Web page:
Gwanghuimun

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Coordinates: 37°33′51.75″N 127°00′36.27″E / 37.5643750°N 127.0100750°E / 37.5643750; 127.0100750

Gwanghuimun
KOCIS Korea Gwanghuimun Open 08 (12606759545).jpg
Gwanghuimun, February 2014
Korean name
Hangul
Hanja
Revised Romanization Gwanghuimun
McCune–Reischauer Kwanghŭimun

Gwanghuimun (Hangul 광희문, Hanja 光熙門; also known as Southeast Gate) is one of The Eight Gates of Seoul in the Fortress Wall of Seoul, South Korea, which surrounded the city in the Joseon Dynasty. The gate is also known as Namsomun (남소문, “South Small Gate”). It was originally called Sugumun "Water Channel Gate."

History[edit]

Gwanghuimun was originally built in 1396, and was rebuilt from 1711-1719. It was the only gate to be left virtually untouched during the Japanese Occupation. However, it was largely destroyed during the Korean War, but was restored in 1976.[1]

The name Gwanghuimun means literally “Bright Light Gate.”[2]

The Gate today[edit]

Gwanghuimun is located in Jung-gu, Gwanghui-dong 2-ga, Seoul, at the intersection of Geumhodong-gil and Toegye-ro. The current gate is located slightly further south than the original gate, due to road construction.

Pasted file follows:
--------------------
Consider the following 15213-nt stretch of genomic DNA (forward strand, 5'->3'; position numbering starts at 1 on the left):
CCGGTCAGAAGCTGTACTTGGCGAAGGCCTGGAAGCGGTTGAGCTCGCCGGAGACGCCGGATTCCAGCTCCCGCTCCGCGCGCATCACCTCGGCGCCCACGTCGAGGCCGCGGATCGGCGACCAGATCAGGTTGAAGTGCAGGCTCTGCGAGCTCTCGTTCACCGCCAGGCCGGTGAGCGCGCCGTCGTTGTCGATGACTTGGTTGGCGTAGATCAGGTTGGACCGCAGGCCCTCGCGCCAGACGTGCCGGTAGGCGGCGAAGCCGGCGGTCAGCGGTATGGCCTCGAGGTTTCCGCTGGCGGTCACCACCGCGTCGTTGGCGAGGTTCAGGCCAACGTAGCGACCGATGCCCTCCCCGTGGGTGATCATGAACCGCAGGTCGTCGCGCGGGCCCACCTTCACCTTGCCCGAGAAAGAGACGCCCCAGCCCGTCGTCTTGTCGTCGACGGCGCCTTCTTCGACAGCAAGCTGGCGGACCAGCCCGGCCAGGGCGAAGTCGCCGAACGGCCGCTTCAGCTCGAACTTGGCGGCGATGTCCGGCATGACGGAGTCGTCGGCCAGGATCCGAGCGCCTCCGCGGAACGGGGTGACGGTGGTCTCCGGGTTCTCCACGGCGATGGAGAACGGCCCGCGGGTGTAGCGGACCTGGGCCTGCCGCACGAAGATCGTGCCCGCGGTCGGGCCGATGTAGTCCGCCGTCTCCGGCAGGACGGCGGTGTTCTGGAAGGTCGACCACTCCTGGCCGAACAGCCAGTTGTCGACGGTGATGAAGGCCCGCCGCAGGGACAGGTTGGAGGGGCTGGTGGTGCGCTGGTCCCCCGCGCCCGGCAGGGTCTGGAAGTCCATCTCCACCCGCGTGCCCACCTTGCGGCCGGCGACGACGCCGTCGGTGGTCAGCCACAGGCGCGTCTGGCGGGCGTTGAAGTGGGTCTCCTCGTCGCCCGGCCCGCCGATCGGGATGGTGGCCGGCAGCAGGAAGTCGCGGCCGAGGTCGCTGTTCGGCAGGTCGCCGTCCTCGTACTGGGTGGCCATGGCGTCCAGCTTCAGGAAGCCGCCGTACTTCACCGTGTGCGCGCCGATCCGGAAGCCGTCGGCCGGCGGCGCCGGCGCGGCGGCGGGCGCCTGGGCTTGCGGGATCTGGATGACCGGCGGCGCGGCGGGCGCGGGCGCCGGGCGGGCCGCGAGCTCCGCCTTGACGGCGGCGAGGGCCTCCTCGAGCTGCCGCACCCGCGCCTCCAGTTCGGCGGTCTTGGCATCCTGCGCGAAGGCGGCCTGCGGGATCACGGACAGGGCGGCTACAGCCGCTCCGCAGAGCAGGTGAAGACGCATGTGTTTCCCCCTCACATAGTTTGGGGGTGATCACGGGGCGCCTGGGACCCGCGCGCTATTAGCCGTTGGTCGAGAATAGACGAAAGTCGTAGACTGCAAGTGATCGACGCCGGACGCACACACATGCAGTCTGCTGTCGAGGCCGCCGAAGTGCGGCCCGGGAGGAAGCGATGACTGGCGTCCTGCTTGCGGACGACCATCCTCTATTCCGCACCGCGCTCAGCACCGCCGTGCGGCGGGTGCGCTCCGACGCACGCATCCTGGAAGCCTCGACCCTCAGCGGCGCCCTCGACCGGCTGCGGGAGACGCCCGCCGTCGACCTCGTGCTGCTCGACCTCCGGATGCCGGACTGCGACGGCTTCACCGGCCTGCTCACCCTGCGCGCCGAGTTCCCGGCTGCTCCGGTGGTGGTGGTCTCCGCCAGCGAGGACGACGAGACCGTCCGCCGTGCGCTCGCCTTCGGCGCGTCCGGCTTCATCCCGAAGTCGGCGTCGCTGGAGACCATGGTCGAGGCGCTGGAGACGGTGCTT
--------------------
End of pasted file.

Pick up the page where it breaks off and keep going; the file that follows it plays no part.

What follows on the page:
The gate can be easily accessed from the Dongdaemun History & Culture Park Station, which is located on both subway line 2 and subway line 4. It is located about 1/2 block south from subway line 2, exit 3; and about 2 1/2 blocks east from subway line 4, exit 4. Visitors to the gate today are not allowed access under or above the gate, but can circle the gate and the section of the Fortress Wall it is connected to (July 2012).

Gallery[edit]

References[edit]

  1. ^ "Gwanghuimun Gate". Exploring Korea. 
  2. ^ "The Gates and Walls of Seoul". Korean News Today.